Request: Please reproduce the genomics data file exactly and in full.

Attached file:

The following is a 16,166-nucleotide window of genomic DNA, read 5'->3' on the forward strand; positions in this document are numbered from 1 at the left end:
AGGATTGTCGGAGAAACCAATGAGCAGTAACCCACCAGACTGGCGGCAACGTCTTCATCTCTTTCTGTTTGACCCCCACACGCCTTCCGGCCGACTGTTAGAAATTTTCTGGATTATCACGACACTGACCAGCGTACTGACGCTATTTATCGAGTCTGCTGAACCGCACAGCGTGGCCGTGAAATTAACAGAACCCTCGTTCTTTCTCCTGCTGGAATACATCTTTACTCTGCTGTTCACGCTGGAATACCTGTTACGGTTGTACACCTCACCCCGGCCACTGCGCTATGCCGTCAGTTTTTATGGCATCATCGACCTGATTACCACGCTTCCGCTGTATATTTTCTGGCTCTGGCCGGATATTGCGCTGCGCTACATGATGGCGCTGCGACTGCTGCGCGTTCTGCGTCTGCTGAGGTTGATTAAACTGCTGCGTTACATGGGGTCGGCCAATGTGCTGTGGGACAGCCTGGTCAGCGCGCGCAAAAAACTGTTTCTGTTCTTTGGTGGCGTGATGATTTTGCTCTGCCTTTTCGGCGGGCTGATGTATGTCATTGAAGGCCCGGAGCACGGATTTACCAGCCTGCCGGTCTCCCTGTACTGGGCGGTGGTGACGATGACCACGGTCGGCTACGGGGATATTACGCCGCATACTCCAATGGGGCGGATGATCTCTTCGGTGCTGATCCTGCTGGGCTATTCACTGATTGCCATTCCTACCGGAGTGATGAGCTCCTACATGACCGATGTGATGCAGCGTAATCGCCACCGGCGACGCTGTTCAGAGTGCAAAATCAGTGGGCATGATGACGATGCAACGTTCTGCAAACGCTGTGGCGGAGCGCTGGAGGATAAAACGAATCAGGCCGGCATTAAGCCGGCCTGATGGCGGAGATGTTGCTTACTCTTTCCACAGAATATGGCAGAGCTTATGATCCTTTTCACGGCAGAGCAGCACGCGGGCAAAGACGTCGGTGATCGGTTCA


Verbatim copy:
The following is a 16,166-nucleotide window of genomic DNA, read 5'->3' on the forward strand; positions in this document are numbered from 1 at the left end:
AGGATTGTCGGAGAAACCAATGAGCAGTAACCCACCAGACTGGCGGCAACGTCTTCATCTCTTTCTGTTTGACCCCCACACGCCTTCCGGCCGACTGTTAGAAATTTTCTGGATTATCACGACACTGACCAGCGTACTGACGCTATTTATCGAGTCTGCTGAACCGCACAGCGTGGCCGTGAAATTAACAGAACCCTCGTTCTTTCTCCTGCTGGAATACATCTTTACTCTGCTGTTCACGCTGGAATACCTGTTACGGTTGTACACCTCACCCCGGCCACTGCGCTATGCCGTCAGTTTTTATGGCATCATCGACCTGATTACCACGCTTCCGCTGTATATTTTCTGGCTCTGGCCGGATATTGCGCTGCGCTACATGATGGCGCTGCGACTGCTGCGCGTTCTGCGTCTGCTGAGGTTGATTAAACTGCTGCGTTACATGGGGTCGGCCAATGTGCTGTGGGACAGCCTGGTCAGCGCGCGCAAAAAACTGTTTCTGTTCTTTGGTGGCGTGATGATTTTGCTCTGCCTTTTCGGCGGGCTGATGTATGTCATTGAAGGCCCGGAGCACGGATTTACCAGCCTGCCGGTCTCCCTGTACTGGGCGGTGGTGACGATGACCACGGTCGGCTACGGGGATATTACGCCGCATACTCCAATGGGGCGGATGATCTCTTCGGTGCTGATCCTGCTGGGCTATTCACTGATTGCCATTCCTACCGGAGTGATGAGCTCCTACATGACCGATGTGATGCAGCGTAATCGCCACCGGCGACGCTGTTCAGAGTGCAAAATCAGTGGGCATGATGACGATGCAACGTTCTGCAAACGCTGTGGCGGAGCGCTGGAGGATAAAACGAATCAGGCCGGCATTAAGCCGGCCTGATGGCGGAGATGTTGCTTACTCTTTCCACAGAATATGGCAGAGCTTATGATCCTTTTCACGGCAGAGCAGCACGCGGGCAAAGACGTCGGTGATCGGTTCA